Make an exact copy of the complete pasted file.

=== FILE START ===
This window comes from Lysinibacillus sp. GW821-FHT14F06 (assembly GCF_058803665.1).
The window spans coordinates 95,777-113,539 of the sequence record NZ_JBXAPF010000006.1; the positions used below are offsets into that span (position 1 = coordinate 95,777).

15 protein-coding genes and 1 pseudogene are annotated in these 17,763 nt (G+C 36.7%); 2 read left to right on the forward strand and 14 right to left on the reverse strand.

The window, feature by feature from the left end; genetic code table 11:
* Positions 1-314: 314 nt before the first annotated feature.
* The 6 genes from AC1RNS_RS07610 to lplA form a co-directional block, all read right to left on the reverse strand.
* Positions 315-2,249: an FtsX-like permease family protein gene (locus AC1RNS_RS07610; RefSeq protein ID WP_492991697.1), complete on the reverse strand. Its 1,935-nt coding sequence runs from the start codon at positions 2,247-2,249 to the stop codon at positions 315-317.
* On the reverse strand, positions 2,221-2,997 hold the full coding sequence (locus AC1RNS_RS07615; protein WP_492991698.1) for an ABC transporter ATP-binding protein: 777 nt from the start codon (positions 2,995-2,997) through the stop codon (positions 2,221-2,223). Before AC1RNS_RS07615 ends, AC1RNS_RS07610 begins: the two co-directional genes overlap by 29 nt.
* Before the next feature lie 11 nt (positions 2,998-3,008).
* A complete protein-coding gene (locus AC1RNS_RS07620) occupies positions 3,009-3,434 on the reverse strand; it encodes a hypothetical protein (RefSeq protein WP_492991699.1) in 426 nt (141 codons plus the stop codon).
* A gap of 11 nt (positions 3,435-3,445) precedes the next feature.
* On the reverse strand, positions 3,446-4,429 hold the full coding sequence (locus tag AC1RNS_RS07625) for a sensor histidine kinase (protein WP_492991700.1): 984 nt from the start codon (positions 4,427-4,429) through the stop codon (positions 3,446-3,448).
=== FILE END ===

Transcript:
This window comes from Lysinibacillus sp. GW821-FHT14F06 (assembly GCF_058803665.1).
The window spans coordinates 95,777-113,539 of the sequence record NZ_JBXAPF010000006.1; the positions used below are offsets into that span (position 1 = coordinate 95,777).

15 protein-coding genes and 1 pseudogene are annotated in these 17,763 nt (G+C 36.7%); 2 read left to right on the forward strand and 14 right to left on the reverse strand.

The window, feature by feature from the left end; genetic code table 11:
* Positions 1-314: 314 nt before the first annotated feature.
* The 6 genes from AC1RNS_RS07610 to lplA form a co-directional block, all read right to left on the reverse strand.
* Positions 315-2,249: an FtsX-like permease family protein gene (locus AC1RNS_RS07610; RefSeq protein ID WP_492991697.1), complete on the reverse strand. Its 1,935-nt coding sequence runs from the start codon at positions 2,247-2,249 to the stop codon at positions 315-317.
* On the reverse strand, positions 2,221-2,997 hold the full coding sequence (locus AC1RNS_RS07615; protein WP_492991698.1) for an ABC transporter ATP-binding protein: 777 nt from the start codon (positions 2,995-2,997) through the stop codon (positions 2,221-2,223). Before AC1RNS_RS07615 ends, AC1RNS_RS07610 begins: the two co-directional genes overlap by 29 nt.
* Before the next feature lie 11 nt (positions 2,998-3,008).
* A complete protein-coding gene (locus AC1RNS_RS07620) occupies positions 3,009-3,434 on the reverse strand; it encodes a hypothetical protein (RefSeq protein WP_492991699.1) in 426 nt (141 codons plus the stop codon).
* A gap of 11 nt (positions 3,435-3,445) precedes the next feature.
* On the reverse strand, positions 3,446-4,429 hold the full coding sequence (locus tag AC1RNS_RS07625) for a sensor histidine kinase (protein WP_492991700.1): 984 nt from the start codon (positions 4,427-4,429) through the stop codon (positions 3,446-3,448).